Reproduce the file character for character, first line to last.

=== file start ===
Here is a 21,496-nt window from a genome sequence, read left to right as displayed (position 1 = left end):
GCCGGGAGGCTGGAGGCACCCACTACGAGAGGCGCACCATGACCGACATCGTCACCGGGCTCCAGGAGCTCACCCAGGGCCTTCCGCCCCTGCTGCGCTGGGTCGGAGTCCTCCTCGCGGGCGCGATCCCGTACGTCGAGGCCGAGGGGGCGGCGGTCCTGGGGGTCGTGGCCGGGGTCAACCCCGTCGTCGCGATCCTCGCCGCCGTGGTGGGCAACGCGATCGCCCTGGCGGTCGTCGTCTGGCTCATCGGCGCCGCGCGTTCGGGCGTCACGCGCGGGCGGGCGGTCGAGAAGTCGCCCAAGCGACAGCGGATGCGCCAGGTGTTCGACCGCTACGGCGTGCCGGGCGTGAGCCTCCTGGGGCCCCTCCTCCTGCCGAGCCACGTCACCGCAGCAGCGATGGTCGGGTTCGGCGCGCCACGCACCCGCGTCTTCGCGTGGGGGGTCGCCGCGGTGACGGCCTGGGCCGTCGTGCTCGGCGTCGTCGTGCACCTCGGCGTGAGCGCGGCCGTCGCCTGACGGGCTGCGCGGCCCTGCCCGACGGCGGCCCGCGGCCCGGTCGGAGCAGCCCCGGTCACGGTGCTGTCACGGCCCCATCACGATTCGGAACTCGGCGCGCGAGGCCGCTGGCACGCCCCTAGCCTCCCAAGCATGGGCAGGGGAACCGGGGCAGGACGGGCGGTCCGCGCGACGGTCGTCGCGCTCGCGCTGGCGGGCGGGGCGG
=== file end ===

Here is a 21,496-nt window from a genome sequence, read left to right as displayed (position 1 = left end):
GCCGGGAGGCTGGAGGCACCCACTACGAGAGGCGCACCATGACCGACATCGTCACCGGGCTCCAGGAGCTCACCCAGGGCCTTCCGCCCCTGCTGCGCTGGGTCGGAGTCCTCCTCGCGGGCGCGATCCCGTACGTCGAGGCCGAGGGGGCGGCGGTCCTGGGGGTCGTGGCCGGGGTCAACCCCGTCGTCGCGATCCTCGCCGCCGTGGTGGGCAACGCGATCGCCCTGGCGGTCGTCGTCTGGCTCATCGGCGCCGCGCGTTCGGGCGTCACGCGCGGGCGGGCGGTCGAGAAGTCGCCCAAGCGACAGCGGATGCGCCAGGTGTTCGACCGCTACGGCGTGCCGGGCGTGAGCCTCCTGGGGCCCCTCCTCCTGCCGAGCCACGTCACCGCAGCAGCGATGGTCGGGTTCGGCGCGCCACGCACCCGCGTCTTCGCGTGGGGGGTCGCCGCGGTGACGGCCTGGGCCGTCGTGCTCGGCGTCGTCGTGCACCTCGGCGTGAGCGCGGCCGTCGCCTGACGGGCTGCGCGGCCCTGCCCGACGGCGGCCCGCGGCCCGGTCGGAGCAGCCCCGGTCACGGTGCTGTCACGGCCCCATCACGATTCGGAACTCGGCGCGCGAGGCCGCTGGCACGCCCCTAGCCTCCCAAGCATGGGCAGGGGAACCGGGGCAGGACGGGCGGTCCGCGCGACGGTCGTCGCGCTCGCGCTGGCGGGCGGGGCGG